August 10, 2022

At The Lowest Possible Cost

Most of the e-commerce businesses I analyze show a downstream profit profile that looks something like this:

  • Year 1 = $14.
  • Year 2 = $9.
  • Year 3 = $5.
  • Year 4 = $3.
  • Year 5 = $2.
  • Five Year Total = $33.

This profile dictates your customer acquisition strategy. You simply cannot invest in expensive new customers because you never generate enough profit to fuel future success. Your new customers need to be profitable, or acquired at a small loss. You might be able to afford to lose $10 profit acquiring the customer because you make up $33 after five years, but not much more.

The profile above happens when you have a 30% or worse annual rebuy rate. Your customers have no loyalty (usually because they don't need to buy from your merchandise assortment on a frequent basis - it isn't because the customer isn't loyal - it's because you sell something with an infrequent purchase frequency), therefore they generate minimal future profit, meaning you can't spend much money acquiring customers, suggesting you must have a strong owned/earned marketing strategy.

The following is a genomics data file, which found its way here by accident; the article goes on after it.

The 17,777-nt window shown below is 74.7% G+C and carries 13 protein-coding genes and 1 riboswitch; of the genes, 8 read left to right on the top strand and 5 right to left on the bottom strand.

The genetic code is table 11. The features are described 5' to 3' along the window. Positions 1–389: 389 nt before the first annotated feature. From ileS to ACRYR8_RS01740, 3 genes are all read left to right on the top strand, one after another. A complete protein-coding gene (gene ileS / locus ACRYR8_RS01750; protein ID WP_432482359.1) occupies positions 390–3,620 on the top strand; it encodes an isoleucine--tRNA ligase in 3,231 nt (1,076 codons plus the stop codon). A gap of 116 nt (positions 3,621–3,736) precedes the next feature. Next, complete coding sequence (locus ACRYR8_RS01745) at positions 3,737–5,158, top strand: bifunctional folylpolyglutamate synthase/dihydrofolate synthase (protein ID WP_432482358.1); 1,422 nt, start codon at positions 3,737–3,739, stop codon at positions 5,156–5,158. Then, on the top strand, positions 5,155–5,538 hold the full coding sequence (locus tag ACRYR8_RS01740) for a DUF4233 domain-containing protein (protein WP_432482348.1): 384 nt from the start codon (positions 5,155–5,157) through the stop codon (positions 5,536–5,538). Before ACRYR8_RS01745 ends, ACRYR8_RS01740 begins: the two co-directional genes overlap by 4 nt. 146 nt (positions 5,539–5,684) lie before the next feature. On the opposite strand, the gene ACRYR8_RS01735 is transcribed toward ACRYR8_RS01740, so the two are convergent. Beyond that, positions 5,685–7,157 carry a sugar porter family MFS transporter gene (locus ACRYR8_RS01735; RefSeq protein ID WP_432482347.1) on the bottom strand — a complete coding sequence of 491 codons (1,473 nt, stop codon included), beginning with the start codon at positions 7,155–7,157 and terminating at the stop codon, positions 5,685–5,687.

Look at this business ... about 20% of my clients fall into this scenario.

  • Year 1 = $18.
  • Year 2 = $16.
  • Year 3 = $14.
  • Year 4 = $12.
  • Year 5 = $10.
  • Five Year Total = $66.

This business can afford to spend a ton of money acquiring customers! This business could afford to lose $40 profit acquiring a customer because the payoff is certain and generous. This is the kind of business that can afford paid media.

If you don't get long-term payback, you need a strong owned/earned strategy.

If you get a ton of long-term payback, you can pay Facebook/Google forever.

For most of us, we need to acquire customers at the lowest possible cost.

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